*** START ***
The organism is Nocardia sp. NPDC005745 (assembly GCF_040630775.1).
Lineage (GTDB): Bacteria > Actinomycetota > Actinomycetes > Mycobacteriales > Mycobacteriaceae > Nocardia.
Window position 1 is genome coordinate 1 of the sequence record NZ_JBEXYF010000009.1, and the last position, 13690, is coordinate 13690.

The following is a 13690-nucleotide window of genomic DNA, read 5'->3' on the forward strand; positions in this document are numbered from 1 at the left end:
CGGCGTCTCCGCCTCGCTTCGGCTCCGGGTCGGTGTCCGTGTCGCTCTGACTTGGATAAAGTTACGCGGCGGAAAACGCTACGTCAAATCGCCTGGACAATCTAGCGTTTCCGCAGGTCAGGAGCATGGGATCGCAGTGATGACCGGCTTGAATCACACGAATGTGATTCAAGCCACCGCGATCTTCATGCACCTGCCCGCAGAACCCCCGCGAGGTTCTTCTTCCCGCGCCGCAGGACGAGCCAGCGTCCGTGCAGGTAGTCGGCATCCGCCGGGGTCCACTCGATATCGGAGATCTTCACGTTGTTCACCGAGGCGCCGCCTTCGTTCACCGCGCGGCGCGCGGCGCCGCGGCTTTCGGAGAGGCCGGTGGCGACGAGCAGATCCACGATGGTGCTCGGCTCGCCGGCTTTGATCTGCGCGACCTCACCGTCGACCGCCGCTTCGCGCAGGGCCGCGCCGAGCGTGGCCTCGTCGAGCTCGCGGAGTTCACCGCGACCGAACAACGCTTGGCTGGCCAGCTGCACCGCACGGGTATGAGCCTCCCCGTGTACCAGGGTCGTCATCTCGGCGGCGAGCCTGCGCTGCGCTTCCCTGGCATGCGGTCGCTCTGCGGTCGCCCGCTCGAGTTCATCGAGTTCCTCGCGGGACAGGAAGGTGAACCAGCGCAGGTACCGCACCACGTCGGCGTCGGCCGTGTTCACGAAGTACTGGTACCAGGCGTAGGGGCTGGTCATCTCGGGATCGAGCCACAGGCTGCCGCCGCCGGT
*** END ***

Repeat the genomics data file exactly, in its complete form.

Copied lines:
The organism is Nocardia sp. NPDC005745 (assembly GCF_040630775.1).
Lineage (GTDB): Bacteria > Actinomycetota > Actinomycetes > Mycobacteriales > Mycobacteriaceae > Nocardia.
Window position 1 is genome coordinate 1 of the sequence record NZ_JBEXYF010000009.1, and the last position, 13690, is coordinate 13690.

The following is a 13690-nucleotide window of genomic DNA, read 5'->3' on the forward strand; positions in this document are numbered from 1 at the left end:
CGGCGTCTCCGCCTCGCTTCGGCTCCGGGTCGGTGTCCGTGTCGCTCTGACTTGGATAAAGTTACGCGGCGGAAAACGCTACGTCAAATCGCCTGGACAATCTAGCGTTTCCGCAGGTCAGGAGCATGGGATCGCAGTGATGACCGGCTTGAATCACACGAATGTGATTCAAGCCACCGCGATCTTCATGCACCTGCCCGCAGAACCCCCGCGAGGTTCTTCTTCCCGCGCCGCAGGACGAGCCAGCGTCCGTGCAGGTAGTCGGCATCCGCCGGGGTCCACTCGATATCGGAGATCTTCACGTTGTTCACCGAGGCGCCGCCTTCGTTCACCGCGCGGCGCGCGGCGCCGCGGCTTTCGGAGAGGCCGGTGGCGACGAGCAGATCCACGATGGTGCTCGGCTCGCCGGCTTTGATCTGCGCGACCTCACCGTCGACCGCCGCTTCGCGCAGGGCCGCGCCGAGCGTGGCCTCGTCGAGCTCGCGGAGTTCACCGCGACCGAACAACGCTTGGCTGGCCAGCTGCACCGCACGGGTATGAGCCTCCCCGTGTACCAGGGTCGTCATCTCGGCGGCGAGCCTGCGCTGCGCTTCCCTGGCATGCGGTCGCTCTGCGGTCGCCCGCTCGAGTTCATCGAGTTCCTCGCGGGACAGGAAGGTGAACCAGCGCAGGTACCGCACCACGTCGGCGTCGGCCGTGTTCACGAAGTACTGGTACCAGGCGTAGGGGCTGGTCATCTCGGGATCGAGCCACAGGCTGCCGCCGCCGGT